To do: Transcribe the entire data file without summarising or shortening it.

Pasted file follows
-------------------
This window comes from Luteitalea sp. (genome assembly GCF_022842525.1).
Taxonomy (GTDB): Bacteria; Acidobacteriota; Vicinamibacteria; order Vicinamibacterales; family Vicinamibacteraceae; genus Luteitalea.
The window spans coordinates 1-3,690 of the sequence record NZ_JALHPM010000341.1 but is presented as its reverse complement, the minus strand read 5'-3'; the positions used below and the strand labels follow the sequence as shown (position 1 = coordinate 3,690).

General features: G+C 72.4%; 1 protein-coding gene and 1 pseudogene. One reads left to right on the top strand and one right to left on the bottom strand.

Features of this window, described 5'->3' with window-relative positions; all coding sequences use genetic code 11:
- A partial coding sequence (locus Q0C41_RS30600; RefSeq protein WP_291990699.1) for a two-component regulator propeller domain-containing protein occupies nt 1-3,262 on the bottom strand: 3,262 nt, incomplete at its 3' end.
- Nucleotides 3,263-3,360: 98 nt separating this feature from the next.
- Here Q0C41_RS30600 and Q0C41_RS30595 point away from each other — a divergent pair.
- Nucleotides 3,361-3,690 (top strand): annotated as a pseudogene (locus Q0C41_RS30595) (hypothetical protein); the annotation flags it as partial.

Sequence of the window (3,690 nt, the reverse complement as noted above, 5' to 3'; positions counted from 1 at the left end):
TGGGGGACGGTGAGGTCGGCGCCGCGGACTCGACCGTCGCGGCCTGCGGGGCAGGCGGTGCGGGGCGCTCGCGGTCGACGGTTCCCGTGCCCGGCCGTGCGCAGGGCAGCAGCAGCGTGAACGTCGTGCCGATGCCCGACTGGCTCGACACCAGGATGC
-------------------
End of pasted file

This window comes from Luteitalea sp. (genome assembly GCF_022842525.1).
Taxonomy (GTDB): Bacteria; Acidobacteriota; Vicinamibacteria; order Vicinamibacterales; family Vicinamibacteraceae; genus Luteitalea.
The window spans coordinates 1-3,690 of the sequence record NZ_JALHPM010000341.1 but is presented as its reverse complement, the minus strand read 5'-3'; the positions used below and the strand labels follow the sequence as shown (position 1 = coordinate 3,690).

General features: G+C 72.4%; 1 protein-coding gene and 1 pseudogene. One reads left to right on the top strand and one right to left on the bottom strand.

Features of this window, described 5'->3' with window-relative positions; all coding sequences use genetic code 11:
- A partial coding sequence (locus Q0C41_RS30600; RefSeq protein WP_291990699.1) for a two-component regulator propeller domain-containing protein occupies nt 1-3,262 on the bottom strand: 3,262 nt, incomplete at its 3' end.
- Nucleotides 3,263-3,360: 98 nt separating this feature from the next.
- Here Q0C41_RS30600 and Q0C41_RS30595 point away from each other — a divergent pair.
- Nucleotides 3,361-3,690 (top strand): annotated as a pseudogene (locus Q0C41_RS30595) (hypothetical protein); the annotation flags it as partial.

Sequence of the window (3,690 nt, the reverse complement as noted above, 5' to 3'; positions counted from 1 at the left end):
TGGGGGACGGTGAGGTCGGCGCCGCGGACTCGACCGTCGCGGCCTGCGGGGCAGGCGGTGCGGGGCGCTCGCGGTCGACGGTTCCCGTGCCCGGCCGTGCGCAGGGCAGCAGCAGCGTGAACGTCGTGCCGATGCCCGACTGGCTCGACACCAGGATGC